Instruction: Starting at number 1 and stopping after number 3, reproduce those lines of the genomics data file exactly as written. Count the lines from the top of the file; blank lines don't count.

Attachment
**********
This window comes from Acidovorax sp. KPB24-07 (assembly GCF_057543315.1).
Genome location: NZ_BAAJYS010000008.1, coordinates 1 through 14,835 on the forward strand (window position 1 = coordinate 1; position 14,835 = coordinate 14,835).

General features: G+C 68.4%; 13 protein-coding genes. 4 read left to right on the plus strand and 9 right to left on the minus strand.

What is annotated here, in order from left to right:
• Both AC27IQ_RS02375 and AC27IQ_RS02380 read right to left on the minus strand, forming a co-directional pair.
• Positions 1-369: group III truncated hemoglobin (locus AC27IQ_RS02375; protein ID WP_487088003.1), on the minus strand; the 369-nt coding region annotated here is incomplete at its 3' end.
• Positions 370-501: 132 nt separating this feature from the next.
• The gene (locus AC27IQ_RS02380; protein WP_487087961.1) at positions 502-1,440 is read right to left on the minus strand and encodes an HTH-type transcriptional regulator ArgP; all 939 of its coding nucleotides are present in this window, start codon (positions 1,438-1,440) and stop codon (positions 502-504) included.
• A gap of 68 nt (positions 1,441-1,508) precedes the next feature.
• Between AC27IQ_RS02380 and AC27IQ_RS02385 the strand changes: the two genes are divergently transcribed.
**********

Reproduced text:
This window comes from Acidovorax sp. KPB24-07 (assembly GCF_057543315.1).
Genome location: NZ_BAAJYS010000008.1, coordinates 1 through 14,835 on the forward strand (window position 1 = coordinate 1; position 14,835 = coordinate 14,835).

General features: G+C 68.4%; 13 protein-coding genes. 4 read left to right on the plus strand and 9 right to left on the minus strand.